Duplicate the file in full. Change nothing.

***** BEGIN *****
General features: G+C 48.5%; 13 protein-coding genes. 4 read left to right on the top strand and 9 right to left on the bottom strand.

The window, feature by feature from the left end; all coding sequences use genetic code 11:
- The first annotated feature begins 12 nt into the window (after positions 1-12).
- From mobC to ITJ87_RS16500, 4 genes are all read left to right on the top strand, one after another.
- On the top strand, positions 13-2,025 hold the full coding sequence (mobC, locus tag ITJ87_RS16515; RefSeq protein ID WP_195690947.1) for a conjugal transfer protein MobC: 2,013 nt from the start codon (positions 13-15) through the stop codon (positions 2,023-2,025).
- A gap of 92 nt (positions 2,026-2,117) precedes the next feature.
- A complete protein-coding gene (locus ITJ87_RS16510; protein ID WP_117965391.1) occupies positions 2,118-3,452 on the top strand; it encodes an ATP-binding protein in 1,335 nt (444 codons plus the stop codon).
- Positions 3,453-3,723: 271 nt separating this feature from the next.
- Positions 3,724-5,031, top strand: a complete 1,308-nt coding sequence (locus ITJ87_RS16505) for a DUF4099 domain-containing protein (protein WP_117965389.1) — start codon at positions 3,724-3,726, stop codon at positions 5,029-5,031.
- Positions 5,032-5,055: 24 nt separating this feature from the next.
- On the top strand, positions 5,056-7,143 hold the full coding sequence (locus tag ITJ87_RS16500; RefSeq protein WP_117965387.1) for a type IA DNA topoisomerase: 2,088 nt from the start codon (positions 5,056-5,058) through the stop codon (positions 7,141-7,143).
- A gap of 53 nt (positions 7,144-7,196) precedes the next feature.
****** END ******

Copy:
General features: G+C 48.5%; 13 protein-coding genes. 4 read left to right on the top strand and 9 right to left on the bottom strand.

The window, feature by feature from the left end; all coding sequences use genetic code 11:
- The first annotated feature begins 12 nt into the window (after positions 1-12).
- From mobC to ITJ87_RS16500, 4 genes are all read left to right on the top strand, one after another.
- On the top strand, positions 13-2,025 hold the full coding sequence (mobC, locus tag ITJ87_RS16515; RefSeq protein ID WP_195690947.1) for a conjugal transfer protein MobC: 2,013 nt from the start codon (positions 13-15) through the stop codon (positions 2,023-2,025).
- A gap of 92 nt (positions 2,026-2,117) precedes the next feature.
- A complete protein-coding gene (locus ITJ87_RS16510; protein ID WP_117965391.1) occupies positions 2,118-3,452 on the top strand; it encodes an ATP-binding protein in 1,335 nt (444 codons plus the stop codon).
- Positions 3,453-3,723: 271 nt separating this feature from the next.
- Positions 3,724-5,031, top strand: a complete 1,308-nt coding sequence (locus ITJ87_RS16505) for a DUF4099 domain-containing protein (protein WP_117965389.1) — start codon at positions 3,724-3,726, stop codon at positions 5,029-5,031.
- Positions 5,032-5,055: 24 nt separating this feature from the next.
- On the top strand, positions 5,056-7,143 hold the full coding sequence (locus tag ITJ87_RS16500; RefSeq protein WP_117965387.1) for a type IA DNA topoisomerase: 2,088 nt from the start codon (positions 5,056-5,058) through the stop codon (positions 7,141-7,143).
- A gap of 53 nt (positions 7,144-7,196) precedes the next feature.